I’ve always envied folks who have self-righteous confidence. An unwavering sense that they’re always the good guy in the story, an agent of justice. Who instinctively scream at perceived unfairness, rush head on into it, attacking it with little forethought and certainly no regret.
That’s never been my automatic response — to nearly anything, really. It takes a lot of conditioning to make me despise something or someone (although to be fair, I have managed to dislike a few people). Instead, I’ve found myself mostly hanging back, taking in the scene, measuring what I can. Making calculations. Even when in crisis. Especially when in crisis. Meditating in an emergency.
Folks who are natural berserkers often consider people like me cowards. Especially when they’ve decided I’m an impediment and therefore the target of this day’s rage. Because “if you’re not with us, you’re against us.” And I’m not with anyone, really. Not officially. I take a while to qualify an army before I join it and prefer not to formally enlist at all.
Others have considered me more of a tactician, or perhaps, a diplomat. Occasionally, a bard.
But I’ve never been much of a crusader or an eager warrior. I pick my battles carefully, and when I enter one, I approach it using whatever method that I think will have the most impact. Sometimes I’m right, sometimes I’m wrong. But either way, I can accept the outcome. Whether it’s victory or defeat. Whether I win the day or fall flat on my face.
In general, I’m driven less by glory or a sense of duty and more by whether or not something seems like it’ll work. Maybe not right away, maybe not for a long time, but eventually.
Most of my strategies are long term. When it comes to planning, I favor longer-term successful actions over quick doomed missions. Even if those longer strategies are full of disappointment or setbacks along the way, on the way to being fully implemented.
I take the long view. Some people love this about me; others hate it.
But it’s really the only way I can be.
I’m not willing to view every battle as all or nothing. My one opportunity for a blessed crusade. A manifest destiny that requires me to gloss over the finer points of why we’re even fighting, to pedestal unvetted “allies,” and debase unknown “enemies.”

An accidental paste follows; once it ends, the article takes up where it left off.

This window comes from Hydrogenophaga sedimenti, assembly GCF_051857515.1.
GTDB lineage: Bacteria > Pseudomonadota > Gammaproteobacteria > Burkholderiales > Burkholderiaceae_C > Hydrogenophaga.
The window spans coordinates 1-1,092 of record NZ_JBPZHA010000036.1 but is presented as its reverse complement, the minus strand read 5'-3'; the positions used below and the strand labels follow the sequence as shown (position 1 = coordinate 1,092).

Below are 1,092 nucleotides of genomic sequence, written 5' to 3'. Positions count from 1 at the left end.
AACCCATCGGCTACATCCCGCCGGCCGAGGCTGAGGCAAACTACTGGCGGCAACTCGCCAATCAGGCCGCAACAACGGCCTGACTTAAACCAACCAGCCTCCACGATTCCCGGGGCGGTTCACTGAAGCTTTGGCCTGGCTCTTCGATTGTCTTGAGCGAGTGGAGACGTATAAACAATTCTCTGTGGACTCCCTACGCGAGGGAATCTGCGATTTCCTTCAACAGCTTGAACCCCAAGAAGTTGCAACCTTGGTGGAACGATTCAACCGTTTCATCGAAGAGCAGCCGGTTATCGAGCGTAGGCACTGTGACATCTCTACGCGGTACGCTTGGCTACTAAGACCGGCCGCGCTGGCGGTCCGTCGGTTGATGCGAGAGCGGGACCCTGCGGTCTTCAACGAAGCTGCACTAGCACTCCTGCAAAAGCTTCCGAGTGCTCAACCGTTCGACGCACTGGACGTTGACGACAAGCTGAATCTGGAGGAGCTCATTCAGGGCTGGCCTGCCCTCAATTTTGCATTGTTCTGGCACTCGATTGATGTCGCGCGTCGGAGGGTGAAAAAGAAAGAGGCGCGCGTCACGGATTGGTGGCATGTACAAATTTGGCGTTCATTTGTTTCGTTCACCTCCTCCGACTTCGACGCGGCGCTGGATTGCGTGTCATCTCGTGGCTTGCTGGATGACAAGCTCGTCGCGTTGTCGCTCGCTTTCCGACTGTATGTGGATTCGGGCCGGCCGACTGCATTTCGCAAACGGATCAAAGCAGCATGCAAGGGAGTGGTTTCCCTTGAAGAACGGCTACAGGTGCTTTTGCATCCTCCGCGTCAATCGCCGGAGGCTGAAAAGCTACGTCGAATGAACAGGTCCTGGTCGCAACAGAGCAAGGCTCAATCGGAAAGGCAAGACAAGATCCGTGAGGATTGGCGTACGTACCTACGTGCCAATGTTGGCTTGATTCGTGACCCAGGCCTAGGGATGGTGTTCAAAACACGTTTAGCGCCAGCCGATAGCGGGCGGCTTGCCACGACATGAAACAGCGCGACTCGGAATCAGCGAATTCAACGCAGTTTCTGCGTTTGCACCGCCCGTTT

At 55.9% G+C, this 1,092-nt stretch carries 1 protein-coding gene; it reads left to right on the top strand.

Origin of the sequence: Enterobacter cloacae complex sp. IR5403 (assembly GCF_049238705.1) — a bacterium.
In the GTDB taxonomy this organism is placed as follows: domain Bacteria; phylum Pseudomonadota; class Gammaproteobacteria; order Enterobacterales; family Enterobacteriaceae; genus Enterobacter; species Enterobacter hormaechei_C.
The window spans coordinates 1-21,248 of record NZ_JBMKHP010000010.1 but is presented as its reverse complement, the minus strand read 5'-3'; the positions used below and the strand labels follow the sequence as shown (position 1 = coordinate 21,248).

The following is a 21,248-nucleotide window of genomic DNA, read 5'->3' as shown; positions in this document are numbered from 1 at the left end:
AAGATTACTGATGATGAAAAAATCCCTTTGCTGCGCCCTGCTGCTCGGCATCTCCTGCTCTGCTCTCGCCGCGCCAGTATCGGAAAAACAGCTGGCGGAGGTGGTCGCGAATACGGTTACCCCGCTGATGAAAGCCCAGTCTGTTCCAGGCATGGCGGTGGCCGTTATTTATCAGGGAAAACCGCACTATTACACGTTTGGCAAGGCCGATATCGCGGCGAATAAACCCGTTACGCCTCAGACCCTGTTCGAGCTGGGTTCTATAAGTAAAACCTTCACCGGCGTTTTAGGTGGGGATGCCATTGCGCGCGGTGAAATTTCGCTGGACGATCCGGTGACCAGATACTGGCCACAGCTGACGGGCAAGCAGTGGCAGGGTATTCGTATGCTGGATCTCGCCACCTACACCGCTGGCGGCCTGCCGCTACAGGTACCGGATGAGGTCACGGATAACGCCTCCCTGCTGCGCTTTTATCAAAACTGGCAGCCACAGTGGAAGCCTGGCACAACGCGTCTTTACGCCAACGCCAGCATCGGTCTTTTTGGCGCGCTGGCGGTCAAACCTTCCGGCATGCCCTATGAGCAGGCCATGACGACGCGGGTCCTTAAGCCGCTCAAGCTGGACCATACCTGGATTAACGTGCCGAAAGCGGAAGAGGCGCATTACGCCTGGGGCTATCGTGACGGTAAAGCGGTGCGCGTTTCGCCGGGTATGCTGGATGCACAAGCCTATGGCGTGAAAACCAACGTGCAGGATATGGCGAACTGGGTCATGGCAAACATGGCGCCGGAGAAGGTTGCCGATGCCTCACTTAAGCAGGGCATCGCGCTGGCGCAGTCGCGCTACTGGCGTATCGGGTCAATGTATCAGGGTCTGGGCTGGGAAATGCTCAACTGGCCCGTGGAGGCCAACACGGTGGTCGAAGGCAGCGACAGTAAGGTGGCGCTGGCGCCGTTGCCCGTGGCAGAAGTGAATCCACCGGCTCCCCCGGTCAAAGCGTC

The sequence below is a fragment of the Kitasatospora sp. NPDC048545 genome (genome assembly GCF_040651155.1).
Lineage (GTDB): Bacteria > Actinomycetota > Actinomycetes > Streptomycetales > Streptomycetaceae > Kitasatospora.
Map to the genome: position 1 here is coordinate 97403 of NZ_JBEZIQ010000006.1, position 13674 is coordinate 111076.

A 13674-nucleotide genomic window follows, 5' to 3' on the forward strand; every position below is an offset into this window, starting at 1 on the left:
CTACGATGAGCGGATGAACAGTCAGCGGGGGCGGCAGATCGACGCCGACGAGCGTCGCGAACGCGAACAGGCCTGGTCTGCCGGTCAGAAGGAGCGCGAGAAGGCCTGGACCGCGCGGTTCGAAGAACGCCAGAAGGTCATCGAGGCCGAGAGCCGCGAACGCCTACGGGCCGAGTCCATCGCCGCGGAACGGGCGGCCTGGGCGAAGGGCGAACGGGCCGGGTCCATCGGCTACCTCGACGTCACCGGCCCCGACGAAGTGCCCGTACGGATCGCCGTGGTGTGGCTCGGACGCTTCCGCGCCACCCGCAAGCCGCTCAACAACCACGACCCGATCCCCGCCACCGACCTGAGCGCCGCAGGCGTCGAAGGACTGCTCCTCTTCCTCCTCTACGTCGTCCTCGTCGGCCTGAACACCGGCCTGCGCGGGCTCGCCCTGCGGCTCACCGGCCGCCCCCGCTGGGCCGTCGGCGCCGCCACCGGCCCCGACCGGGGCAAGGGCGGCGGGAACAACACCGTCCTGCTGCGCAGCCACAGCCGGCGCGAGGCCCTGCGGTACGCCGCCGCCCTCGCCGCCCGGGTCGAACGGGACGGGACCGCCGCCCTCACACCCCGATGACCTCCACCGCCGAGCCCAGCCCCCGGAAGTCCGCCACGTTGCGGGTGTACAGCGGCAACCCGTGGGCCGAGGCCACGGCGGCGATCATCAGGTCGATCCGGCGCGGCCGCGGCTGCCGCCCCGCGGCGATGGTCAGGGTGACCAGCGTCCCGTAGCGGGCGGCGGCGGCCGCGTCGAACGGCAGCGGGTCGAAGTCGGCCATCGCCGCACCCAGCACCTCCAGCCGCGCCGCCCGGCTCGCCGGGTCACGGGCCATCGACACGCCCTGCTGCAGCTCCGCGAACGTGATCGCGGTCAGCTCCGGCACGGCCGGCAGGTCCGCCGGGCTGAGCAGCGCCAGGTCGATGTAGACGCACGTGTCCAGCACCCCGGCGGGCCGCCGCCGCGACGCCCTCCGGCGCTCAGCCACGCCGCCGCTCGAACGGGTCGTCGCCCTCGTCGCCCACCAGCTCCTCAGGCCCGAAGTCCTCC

Attacking Phantoms and Killing Real People
I don’t relish the fight. And yet… I’ll often stumble upon situations where I really want to help. Realities that bother me. A lot of pointless suffering that’s feeding itself, telling itself comfortable lies over and over, getting worse with every iteration of Telephone. Usually these lies start out as honest mistakes but quickly become wrapped in sanctimony, cries for purity, and thinly veiled appeals to vanity.
Not on just one side, no. Not in just one group. One nation? No. It’s everywhere, in every army. It’s not us or them but us and them.
Cutting through the crap, I’ve never seen an army that doesn’t have a few soldiers who don’t even know why they’re fighting. Who are in danger of having their own internal bonds of unquestioning loyalty be their very demise.
We think we know each other, but we don’t. We barely know ourselves. It seems like most days we’re all just attacking phantoms of one another and yet still managing to kill real people when we do.
And this pointless confusion calls to me far more loudly than any passionate general’s rallying cry to arms. This confusion is the one thing I can’t walk past, can’t sleep through. It’s everywhere, and it’s so loud. So thick. So constant.
I know I’m outmatched by it — that the scope of the misunderstanding will likely outmatch my abilities as an interpreter to make even a perceptible dent. But it’s caught my attention, resonating at a frequency that’s stopped me dead in my tracks, and whether I want to or not, I can’t let it go. I have to do something.
I Don’t Know What Kind of Fighter I Can Be, But I’m Here
I’ve always admired the fighters, while knowing I’m not really one of their kind. That I’m a terrible soldier. My ideals are too flexible, my expectations for other people too low.
But I want to help.
I knew very early on that I wasn’t destined to be the normal kind of fighter, the one I’d see in my storybooks or in the movies. The white knight. Or the superhero.
But there has to be something I can do.
Much of my life has been devoted to figuring out what kind of fighter I can be.
I’m not good at being angry. Attacking people. Raging. I’m not adversarial.
I don’t know what kind of fighter I can be. But I’m here. And I’m not going away.
I’ve been through shit, but I’m not in pain anymore. Haven’t been for a long time now. I don’t want medals for the battles I’ve seen. I’m no hero for surviving. The battles I’ve fought weren’t even ones that I bravely joined, but ones that found me while I was just trying to live.
And instead of poison flowing through my veins, there’s light. I’m not sad that any of it happened, but happy that I survived.
True, I’ve seen a few bad times, but I don’t have much in the way of deep wounds, any aching scars. No resentment.
I don’t have much to offer an army, really, when you break it down.
All I really have are stories. So I’ll tell them.
Books by Page Turner: